The Apera Performance Duffel does not look like your ordinary gym bag. Its refined look was designed with a purpose – to carry an abundance of your gear in a stylish and organized manner. Every Apera bag, includes antimicrobial product protection inside and outside. Ventilated compartments, a water resistant base and wipeable linings keep your bag clean, dry and healthy. It supports a variety of uses, too – for the gym, activities, or as a weekend travel bag.
A well designed duffel bag, great for an active runner, like me. I’ve packed a pair of my shoes (size 10 1/2) in each of the two side shoe/storage compartments. I found that I can carry an unbelievable amount of clothes and gear in this bag. The large interior opens wide, so that I could use smaller plastic container to separate my GU’s, first aid and lightening equipment. Everything fit and was well organized. A bonus is the light-colored linings; I’m able to find anything and everything very quickly.
The best feature of this bag is that it allowed me to consolidate two make shift gym bags into one bag designed to handle my gear, designed for ease of use and designed for the mobile active user.
Check Out this video high-lightening this great sports bag.
Apera hit a home run, ran a sub 3 hour marathon and set a personal best with this bag.
Best News: Apera is hosting a August giveaway on right now. They will be giving away a free Apera bag to one winner. All anyone needs to do is sign up for our email newsletter by providing their email address at the bottom of our website. Then, at the conclusion of each month, we’ll randomly draw a name from those subscribers in our email newsletter database to select our winner. The bag for August is the Sling Tote. Every month we will change the style. Click here to enter their contest.
Aug 16th they ran the Leadville Trail 100…and I’ve got to tell you my mind was with the brave runners who were taking on this challenge.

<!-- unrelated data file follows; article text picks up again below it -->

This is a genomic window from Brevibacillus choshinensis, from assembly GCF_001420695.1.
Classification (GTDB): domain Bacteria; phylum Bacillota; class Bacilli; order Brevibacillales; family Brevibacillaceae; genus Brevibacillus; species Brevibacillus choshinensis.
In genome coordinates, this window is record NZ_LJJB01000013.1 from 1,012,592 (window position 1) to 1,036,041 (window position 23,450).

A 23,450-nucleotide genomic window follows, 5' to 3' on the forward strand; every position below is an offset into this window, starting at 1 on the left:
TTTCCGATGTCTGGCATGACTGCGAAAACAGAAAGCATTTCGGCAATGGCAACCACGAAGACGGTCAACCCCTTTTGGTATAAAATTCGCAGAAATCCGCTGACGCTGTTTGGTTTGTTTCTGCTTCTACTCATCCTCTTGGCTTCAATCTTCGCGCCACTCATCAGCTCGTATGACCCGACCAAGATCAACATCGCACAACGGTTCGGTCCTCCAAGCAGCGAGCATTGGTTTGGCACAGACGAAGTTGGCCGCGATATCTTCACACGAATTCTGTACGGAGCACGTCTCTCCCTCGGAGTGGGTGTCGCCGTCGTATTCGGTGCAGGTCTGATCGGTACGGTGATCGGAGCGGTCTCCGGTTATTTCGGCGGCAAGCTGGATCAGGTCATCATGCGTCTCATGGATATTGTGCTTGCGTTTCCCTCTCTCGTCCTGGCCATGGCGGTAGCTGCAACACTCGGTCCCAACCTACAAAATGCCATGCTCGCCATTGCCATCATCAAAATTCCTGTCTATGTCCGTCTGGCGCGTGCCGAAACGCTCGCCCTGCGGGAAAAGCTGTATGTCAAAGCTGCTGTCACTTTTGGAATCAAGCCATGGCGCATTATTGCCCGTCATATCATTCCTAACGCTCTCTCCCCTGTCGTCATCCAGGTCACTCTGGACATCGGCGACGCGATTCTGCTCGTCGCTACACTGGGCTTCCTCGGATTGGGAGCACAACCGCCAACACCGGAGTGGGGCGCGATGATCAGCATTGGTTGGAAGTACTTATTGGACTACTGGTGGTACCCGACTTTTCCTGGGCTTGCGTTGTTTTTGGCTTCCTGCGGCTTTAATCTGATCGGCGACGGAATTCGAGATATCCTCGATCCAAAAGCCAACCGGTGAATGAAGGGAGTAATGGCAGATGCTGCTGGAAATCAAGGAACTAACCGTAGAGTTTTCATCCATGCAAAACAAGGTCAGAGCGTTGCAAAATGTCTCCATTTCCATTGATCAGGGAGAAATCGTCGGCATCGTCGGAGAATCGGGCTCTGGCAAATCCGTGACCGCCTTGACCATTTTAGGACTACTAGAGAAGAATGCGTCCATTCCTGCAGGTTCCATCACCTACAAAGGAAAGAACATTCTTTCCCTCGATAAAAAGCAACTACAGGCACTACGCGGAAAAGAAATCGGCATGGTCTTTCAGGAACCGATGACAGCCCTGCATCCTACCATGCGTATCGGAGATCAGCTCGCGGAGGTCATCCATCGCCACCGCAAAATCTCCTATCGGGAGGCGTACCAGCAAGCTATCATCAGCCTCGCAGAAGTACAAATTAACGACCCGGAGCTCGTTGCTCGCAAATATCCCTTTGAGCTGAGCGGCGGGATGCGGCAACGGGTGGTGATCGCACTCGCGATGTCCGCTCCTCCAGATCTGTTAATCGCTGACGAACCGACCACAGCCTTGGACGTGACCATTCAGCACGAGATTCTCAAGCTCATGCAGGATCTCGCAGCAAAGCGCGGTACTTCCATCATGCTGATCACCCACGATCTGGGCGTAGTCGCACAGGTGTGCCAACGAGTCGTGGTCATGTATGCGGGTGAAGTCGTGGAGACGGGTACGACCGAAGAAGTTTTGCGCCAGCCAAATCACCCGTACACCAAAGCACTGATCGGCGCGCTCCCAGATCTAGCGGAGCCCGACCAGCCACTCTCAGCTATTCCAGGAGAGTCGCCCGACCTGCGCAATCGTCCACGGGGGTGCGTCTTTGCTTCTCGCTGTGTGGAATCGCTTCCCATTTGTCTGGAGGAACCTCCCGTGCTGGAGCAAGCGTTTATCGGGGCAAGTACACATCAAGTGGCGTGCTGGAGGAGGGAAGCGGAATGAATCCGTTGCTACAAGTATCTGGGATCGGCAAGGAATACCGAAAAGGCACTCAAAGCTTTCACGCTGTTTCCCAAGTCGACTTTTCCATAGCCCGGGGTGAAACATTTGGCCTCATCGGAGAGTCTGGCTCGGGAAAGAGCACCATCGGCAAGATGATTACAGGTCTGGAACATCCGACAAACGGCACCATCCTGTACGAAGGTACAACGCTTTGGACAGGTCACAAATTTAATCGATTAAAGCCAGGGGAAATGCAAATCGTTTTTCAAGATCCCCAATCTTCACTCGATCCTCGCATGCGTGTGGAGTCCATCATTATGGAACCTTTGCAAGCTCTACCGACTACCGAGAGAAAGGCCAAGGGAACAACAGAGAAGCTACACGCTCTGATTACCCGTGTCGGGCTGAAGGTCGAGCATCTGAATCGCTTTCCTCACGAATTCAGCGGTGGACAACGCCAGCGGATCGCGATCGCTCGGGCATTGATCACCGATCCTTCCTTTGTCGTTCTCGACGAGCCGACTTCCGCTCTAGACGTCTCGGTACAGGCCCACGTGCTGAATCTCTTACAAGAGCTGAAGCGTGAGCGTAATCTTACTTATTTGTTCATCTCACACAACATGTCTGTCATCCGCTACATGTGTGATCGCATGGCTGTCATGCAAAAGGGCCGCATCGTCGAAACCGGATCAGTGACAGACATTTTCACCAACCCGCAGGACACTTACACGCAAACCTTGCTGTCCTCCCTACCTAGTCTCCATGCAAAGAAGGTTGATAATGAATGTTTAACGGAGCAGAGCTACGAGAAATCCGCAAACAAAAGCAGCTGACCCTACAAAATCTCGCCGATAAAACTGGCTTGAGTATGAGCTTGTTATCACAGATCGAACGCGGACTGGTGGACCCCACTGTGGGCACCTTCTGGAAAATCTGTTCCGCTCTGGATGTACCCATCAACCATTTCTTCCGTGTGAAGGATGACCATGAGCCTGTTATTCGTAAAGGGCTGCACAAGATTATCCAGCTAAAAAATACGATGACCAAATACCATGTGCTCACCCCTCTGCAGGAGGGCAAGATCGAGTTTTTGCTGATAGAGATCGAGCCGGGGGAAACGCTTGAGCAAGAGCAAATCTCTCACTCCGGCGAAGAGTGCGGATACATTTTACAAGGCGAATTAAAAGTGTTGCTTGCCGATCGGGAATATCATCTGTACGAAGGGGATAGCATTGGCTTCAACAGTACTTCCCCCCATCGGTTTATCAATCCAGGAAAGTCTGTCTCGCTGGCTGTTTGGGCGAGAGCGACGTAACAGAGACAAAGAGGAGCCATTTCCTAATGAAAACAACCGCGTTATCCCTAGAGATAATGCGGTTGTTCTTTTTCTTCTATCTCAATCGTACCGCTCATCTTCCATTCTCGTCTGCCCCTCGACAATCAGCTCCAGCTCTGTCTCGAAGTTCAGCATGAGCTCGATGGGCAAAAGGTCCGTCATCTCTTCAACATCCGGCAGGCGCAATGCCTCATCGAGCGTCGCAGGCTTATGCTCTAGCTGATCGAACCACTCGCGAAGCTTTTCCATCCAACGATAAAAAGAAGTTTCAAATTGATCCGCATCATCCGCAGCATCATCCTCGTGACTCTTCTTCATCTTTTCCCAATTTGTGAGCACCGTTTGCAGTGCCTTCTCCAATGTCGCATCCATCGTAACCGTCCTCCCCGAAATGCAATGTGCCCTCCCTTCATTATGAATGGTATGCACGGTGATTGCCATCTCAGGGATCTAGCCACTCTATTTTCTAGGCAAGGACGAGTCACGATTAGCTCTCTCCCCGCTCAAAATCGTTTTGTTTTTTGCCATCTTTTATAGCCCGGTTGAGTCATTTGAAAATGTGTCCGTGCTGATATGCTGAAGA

I hope to one day stand in Leadville, Colorado at 10,600 feet above sea level and run the 50 miles to the ghost-town of Winfield and turn around and do it all over again.
That just about sums it up…..
The Perfect Runner
We all want to be that perfect runner. The one who can win at Boston, out dual the competition at Western States and Leadville or blaze the mile in under four minutes.
Can we all reach that level of running perfection?
Sounds good, right. Unfortunately all runners are not created equal. At conception we can’t pick our genes or station in life to ensure we are destined to reach runner excellence. We can however make the most out of the running cards we were dealt.
When I look back at the traits that were passed down to me, I understand the Olympic podium was not in the cards, and never would have been. Although I can make the most out of what I was given and I can develop new talents or build upon what abilities I may already possess.
SPEED – I always thought I was a fast runner, then I ran my first race as an adult. I understand my speed is relative. Slow for some, and fast for others. I’ve come to realize and accept this is an area where with concentrated training I can continue to improve. Like any trait worth acquiring, I just have to put in the hard work.
ENDURANCE/STAMINA – As a kid growing up if something got too hard, became too difficult I would find a new activity to engage in. I did not quit, I just “moved on.” Unfortunately in running if you “move on” during a race, it is quitting. As a grown up I realized that not finishing something I started was a reflection on me. I do not want to be seen as someone who started something that was too big, too hard, or not important enough to finish. As for the mature me when I sign up for a race, you can take it to the bank I will finish.
GRIT – aka “Runners Toughness” Running hurts, no matter if you’re trying to break into the 5 minute mile club or trying to run 100 miles in under 24 hours. Running hurts. This is not a trait I believe I was born with. I used to give up when it got painful…but over the years I’ve grown into a runner who can deal with a fair (large) amount of pain.
MENTAL STRENGTH – A lot of a running gifts or talents are physical abilities. What sets most world class runners apart is mental strength. The ability to push past any performance barriers, to have the determination, the resolve is key to getting the most out of your body in a physical way. It hurts to strive for 100%. It’s painful to push yourself to the limits. It’s downright uncomfortable to give everything you have to offer. It takes mental strength to reach your goals or to win the prize of coming in first.
TOUGHNESS - In this sense of the word I’m not talking about being tough as in being able to handle pain. I’m speaking about toughness as the ability to not break down physically. It would be near impossible to handle the mileage needed to be world class if your body could not handle the toll. Here the more seasoned runner that I’ve come to be has learned that I can’t just run. I have to take care of my body by fueling it properly, resting it when needed and caring for it in a way that is equal to the efforts I put into running.
No matter what gifts you were given…as long as you keep running you can develop yourself into the runner that you want to be.